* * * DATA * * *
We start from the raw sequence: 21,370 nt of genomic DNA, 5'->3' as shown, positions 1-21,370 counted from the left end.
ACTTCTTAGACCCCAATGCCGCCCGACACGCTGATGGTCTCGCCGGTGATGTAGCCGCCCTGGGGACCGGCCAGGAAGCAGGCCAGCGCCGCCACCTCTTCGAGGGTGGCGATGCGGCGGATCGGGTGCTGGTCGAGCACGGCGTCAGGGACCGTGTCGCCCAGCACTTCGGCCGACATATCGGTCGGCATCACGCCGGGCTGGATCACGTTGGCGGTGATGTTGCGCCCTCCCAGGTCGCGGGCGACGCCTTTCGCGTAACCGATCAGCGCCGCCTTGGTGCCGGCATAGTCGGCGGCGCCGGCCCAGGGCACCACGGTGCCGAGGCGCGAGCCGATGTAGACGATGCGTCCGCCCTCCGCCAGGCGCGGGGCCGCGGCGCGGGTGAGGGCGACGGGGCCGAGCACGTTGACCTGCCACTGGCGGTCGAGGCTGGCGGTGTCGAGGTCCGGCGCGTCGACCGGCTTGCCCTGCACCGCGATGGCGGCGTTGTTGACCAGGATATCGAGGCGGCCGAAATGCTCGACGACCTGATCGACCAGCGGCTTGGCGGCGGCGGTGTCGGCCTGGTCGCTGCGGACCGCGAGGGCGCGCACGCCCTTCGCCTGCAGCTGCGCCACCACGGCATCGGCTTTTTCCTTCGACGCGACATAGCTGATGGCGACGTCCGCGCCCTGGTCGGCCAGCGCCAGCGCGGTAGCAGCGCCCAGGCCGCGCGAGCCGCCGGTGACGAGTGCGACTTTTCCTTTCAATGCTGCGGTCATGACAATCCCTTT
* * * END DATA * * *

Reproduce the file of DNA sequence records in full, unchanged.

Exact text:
We start from the raw sequence: 21,370 nt of genomic DNA, 5'->3' as shown, positions 1-21,370 counted from the left end.
ACTTCTTAGACCCCAATGCCGCCCGACACGCTGATGGTCTCGCCGGTGATGTAGCCGCCCTGGGGACCGGCCAGGAAGCAGGCCAGCGCCGCCACCTCTTCGAGGGTGGCGATGCGGCGGATCGGGTGCTGGTCGAGCACGGCGTCAGGGACCGTGTCGCCCAGCACTTCGGCCGACATATCGGTCGGCATCACGCCGGGCTGGATCACGTTGGCGGTGATGTTGCGCCCTCCCAGGTCGCGGGCGACGCCTTTCGCGTAACCGATCAGCGCCGCCTTGGTGCCGGCATAGTCGGCGGCGCCGGCCCAGGGCACCACGGTGCCGAGGCGCGAGCCGATGTAGACGATGCGTCCGCCCTCCGCCAGGCGCGGGGCCGCGGCGCGGGTGAGGGCGACGGGGCCGAGCACGTTGACCTGCCACTGGCGGTCGAGGCTGGCGGTGTCGAGGTCCGGCGCGTCGACCGGCTTGCCCTGCACCGCGATGGCGGCGTTGTTGACCAGGATATCGAGGCGGCCGAAATGCTCGACGACCTGATCGACCAGCGGCTTGGCGGCGGCGGTGTCGGCCTGGTCGCTGCGGACCGCGAGGGCGCGCACGCCCTTCGCCTGCAGCTGCGCCACCACGGCATCGGCTTTTTCCTTCGACGCGACATAGCTGATGGCGACGTCCGCGCCCTGGTCGGCCAGCGCCAGCGCGGTAGCAGCGCCCAGGCCGCGCGAGCCGCCGGTGACGAGTGCGACTTTTCCTTTCAATGCTGCGGTCATGACAATCCCTTT